Up and down the hill with Alyssa Valdez

Rick Olivares - Philstar.com

MANILA, Philippines – There are anywhere between three to six games left for Alyssa Valdez in Ateneo blue and white at the UAAP.

“I don’t want to think about it,” she says.

Except she does.

Six years ago, when the choice for where to go for college came up, she elected to stay at the University of Santo Tomas. Her parents on the other hand, wanted her to go to Ateneo. “There were only two choices for me,” she recounts. That’s UST and Ateneo. I only took two entrance exams for college. For Ateneo, I wondered, ‘kaya ko ba diyan?’ Why not, di ba? Who doesn’t want to go? But I wanted to stay in UST because it was my comfort zone. It was the only place I knew in my time in Manila.”

There were quite a few arguments between parents and daughter, however, that changed on a trip to Blue Eagle Gym to meet the Fab Four of Fille Cainglet, Jem Ferrer, Dzi Gervacio, and Gretchen Ho. She had played against them and with them yet she never truly knew them. However on that visit, the four Ateneo players, going on their junior year, made her feel truly welcome. “I didn’t know anyone but sila Fille did to a certain way. Ateneo is different from what I was used to in UST pagpasok pa lang sa campus. So immediately, I looked for that comfort zone. And I found it in the volleyball team that also helped me adjust to life at the Ateneo.”

Six years later — and Valdez sometimes has to pinch herself to realize that time has truly passed — she’s a veteran in the team. “I got old,” she protests at the “old” 23-years of age.

Of course, Alyssa means that in a volleyball sense. Middle hitter Amy Ahomiro is the only left from that journey she took when she entered Ateneo in 2010. Ella De Jesus was the other but she’s done playing in the UAAP. Ahomiro stayed behind a year because of an injury while Valdez had to sit out a year because of the residency rules in place at that time. “It worked out for the best,” she points out with that winsome smile.

“I got to play with the Fab Four. we won a couple of V-League championships and now, two UAAP championships. I got to play with my teammates on the national team. Ngayon, lumalaban pa tayo for a third championship. Grabe yung experience. Minsan hindi ako makapaniwala sa lahat ng ito,” she tells.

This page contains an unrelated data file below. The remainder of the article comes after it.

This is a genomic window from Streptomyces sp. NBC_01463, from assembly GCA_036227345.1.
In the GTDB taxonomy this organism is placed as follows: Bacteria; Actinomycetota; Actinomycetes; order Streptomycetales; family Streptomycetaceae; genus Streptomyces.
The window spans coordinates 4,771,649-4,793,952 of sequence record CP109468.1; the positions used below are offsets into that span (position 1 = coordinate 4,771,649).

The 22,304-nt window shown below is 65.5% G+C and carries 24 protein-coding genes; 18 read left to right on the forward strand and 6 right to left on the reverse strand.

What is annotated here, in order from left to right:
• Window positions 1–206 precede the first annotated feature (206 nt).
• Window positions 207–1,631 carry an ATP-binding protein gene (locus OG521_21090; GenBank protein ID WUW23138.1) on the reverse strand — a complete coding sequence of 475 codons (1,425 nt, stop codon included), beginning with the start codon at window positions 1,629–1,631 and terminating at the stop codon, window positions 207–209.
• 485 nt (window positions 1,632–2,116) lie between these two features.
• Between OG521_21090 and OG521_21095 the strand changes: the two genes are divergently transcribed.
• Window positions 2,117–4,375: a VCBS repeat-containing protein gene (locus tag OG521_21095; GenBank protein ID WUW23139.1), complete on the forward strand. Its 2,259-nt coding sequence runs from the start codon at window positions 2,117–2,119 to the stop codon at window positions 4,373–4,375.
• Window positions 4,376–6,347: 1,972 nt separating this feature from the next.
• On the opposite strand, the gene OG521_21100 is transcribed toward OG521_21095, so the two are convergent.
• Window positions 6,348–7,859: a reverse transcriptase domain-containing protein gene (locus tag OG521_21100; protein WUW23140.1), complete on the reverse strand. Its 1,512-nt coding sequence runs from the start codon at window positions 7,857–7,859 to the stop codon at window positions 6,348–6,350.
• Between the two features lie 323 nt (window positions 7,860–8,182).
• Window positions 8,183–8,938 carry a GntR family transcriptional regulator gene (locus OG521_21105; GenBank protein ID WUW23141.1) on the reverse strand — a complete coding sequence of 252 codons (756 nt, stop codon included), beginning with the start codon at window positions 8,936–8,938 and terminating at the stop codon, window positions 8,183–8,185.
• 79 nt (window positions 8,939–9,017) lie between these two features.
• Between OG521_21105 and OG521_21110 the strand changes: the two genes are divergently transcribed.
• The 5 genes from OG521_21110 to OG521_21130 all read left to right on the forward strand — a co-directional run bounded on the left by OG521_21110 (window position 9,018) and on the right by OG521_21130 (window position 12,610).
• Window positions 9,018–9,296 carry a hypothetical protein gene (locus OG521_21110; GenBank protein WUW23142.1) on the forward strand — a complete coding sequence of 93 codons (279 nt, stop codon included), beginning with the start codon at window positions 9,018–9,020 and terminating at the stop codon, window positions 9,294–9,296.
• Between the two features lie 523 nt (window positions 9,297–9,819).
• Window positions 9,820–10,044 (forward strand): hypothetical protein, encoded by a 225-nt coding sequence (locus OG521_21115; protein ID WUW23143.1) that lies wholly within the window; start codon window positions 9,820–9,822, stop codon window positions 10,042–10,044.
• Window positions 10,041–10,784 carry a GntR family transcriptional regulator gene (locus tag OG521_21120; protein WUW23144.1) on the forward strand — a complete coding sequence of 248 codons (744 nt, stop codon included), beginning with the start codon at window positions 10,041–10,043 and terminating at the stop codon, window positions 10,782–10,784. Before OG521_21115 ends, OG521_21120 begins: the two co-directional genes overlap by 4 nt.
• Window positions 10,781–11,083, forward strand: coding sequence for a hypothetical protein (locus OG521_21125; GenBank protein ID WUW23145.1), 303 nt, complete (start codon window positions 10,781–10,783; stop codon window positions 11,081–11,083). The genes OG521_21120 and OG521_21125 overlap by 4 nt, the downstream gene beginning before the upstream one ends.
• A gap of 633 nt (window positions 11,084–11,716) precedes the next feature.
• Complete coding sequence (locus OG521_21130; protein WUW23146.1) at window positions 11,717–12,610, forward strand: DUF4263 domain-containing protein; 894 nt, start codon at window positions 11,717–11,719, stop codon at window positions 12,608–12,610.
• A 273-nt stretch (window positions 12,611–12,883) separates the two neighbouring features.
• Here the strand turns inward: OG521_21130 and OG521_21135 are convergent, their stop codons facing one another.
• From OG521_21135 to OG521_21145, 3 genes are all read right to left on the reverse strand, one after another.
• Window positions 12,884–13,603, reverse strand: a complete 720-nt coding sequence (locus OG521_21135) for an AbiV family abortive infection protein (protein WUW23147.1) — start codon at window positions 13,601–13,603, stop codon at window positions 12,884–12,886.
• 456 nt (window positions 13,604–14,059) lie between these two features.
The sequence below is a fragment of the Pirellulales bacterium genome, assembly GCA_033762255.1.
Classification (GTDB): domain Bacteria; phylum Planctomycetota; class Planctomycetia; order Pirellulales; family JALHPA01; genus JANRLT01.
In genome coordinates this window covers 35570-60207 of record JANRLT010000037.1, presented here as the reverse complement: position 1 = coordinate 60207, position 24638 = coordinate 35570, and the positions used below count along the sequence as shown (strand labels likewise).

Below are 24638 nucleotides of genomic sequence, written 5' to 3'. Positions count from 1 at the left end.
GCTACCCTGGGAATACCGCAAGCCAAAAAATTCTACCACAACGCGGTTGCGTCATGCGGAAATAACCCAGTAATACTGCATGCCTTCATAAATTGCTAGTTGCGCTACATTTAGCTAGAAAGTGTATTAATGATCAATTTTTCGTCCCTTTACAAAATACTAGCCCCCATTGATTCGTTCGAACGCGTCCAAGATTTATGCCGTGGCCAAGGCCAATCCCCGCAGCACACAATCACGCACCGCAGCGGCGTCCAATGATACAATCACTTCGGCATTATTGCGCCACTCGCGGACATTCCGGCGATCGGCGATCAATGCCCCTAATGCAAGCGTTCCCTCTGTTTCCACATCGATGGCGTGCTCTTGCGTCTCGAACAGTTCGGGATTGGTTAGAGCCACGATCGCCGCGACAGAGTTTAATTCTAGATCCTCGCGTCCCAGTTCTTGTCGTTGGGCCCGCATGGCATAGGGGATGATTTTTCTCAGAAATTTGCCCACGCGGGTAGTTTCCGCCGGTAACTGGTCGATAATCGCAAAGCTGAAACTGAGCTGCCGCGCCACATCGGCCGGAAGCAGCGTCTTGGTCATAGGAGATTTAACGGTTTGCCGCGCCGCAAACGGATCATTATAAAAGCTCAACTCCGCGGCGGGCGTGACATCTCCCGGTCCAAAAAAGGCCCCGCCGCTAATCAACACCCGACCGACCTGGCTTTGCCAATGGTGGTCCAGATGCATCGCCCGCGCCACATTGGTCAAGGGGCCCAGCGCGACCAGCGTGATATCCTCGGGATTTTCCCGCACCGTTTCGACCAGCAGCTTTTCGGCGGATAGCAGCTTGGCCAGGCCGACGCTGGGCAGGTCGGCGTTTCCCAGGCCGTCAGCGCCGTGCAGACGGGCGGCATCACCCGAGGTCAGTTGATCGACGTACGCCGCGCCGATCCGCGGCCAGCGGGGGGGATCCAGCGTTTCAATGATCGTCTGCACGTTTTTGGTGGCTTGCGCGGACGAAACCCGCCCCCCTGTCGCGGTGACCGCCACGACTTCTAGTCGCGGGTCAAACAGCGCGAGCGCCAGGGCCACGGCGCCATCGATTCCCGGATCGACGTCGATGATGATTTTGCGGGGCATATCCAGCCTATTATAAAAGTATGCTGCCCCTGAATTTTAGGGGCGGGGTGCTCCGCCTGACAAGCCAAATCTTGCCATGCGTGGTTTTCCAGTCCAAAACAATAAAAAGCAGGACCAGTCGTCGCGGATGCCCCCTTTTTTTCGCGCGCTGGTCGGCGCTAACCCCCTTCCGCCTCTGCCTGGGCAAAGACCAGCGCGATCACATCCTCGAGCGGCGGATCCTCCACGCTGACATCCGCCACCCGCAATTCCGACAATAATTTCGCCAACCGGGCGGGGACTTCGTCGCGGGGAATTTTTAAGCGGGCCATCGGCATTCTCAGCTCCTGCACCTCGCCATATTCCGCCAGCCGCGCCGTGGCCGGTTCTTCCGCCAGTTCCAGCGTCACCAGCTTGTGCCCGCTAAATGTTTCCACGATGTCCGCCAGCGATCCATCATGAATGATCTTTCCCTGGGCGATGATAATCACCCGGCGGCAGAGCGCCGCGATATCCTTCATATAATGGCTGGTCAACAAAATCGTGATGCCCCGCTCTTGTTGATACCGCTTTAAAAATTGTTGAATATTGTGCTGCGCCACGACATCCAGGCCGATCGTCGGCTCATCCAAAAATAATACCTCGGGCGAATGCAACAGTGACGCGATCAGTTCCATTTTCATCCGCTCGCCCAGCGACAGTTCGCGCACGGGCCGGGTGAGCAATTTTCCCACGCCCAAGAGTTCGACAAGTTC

However, the two-time defending champions Ateneo Lady Eagles are under siege. The aura of invincibility has been stripped by virtue of those horrific and painful back-to-back losses to La Salle and UP. The Lady Spikers are dangerous and they can win it all. The FEU Lady Tamaraws are flush with confidence and are peaking at the right time. The UP Lady Maroons are deep and talented. 

In Season 76, they were just happy to be there (although it was for the third consecutive year with not much expectations). In Season 77, they were happy happy. This season — as Ateneo alumnus Mhel Garrido said, "happy pero hapitan na."

It has been the most challenging for Valdez and her teammates. It seems extended with the change in the scholastic calendar this Season 78. In seasons past, they’d be resting at this time like everyone else. But they’re right at the door of the semifinals. It hasn’t helped that some of their battle-tested veterans are gone — Denden Lazaro, Ella, Mich Morente, and Bea Tan. And there’s that season-ending injury to Maddie Madayag that hurt the rotation. Furthermore, the entire UAAP league that has leveled up. 

Two-a-day practices seem now common for other teams that have really worked on their conditioning. And that backrow attack (that was taught to her by Roger Gorayeb) that the Lady Eagles have used quite a lot in the past few years, well, now everyone seems to be doing them.

After those consecutive losses, there wasn’t much time to dwell on them either except for that moment. “There’s always that next killer practice, school, and other things. You just do what you have to do for the moment and move on,” Alyssa explains.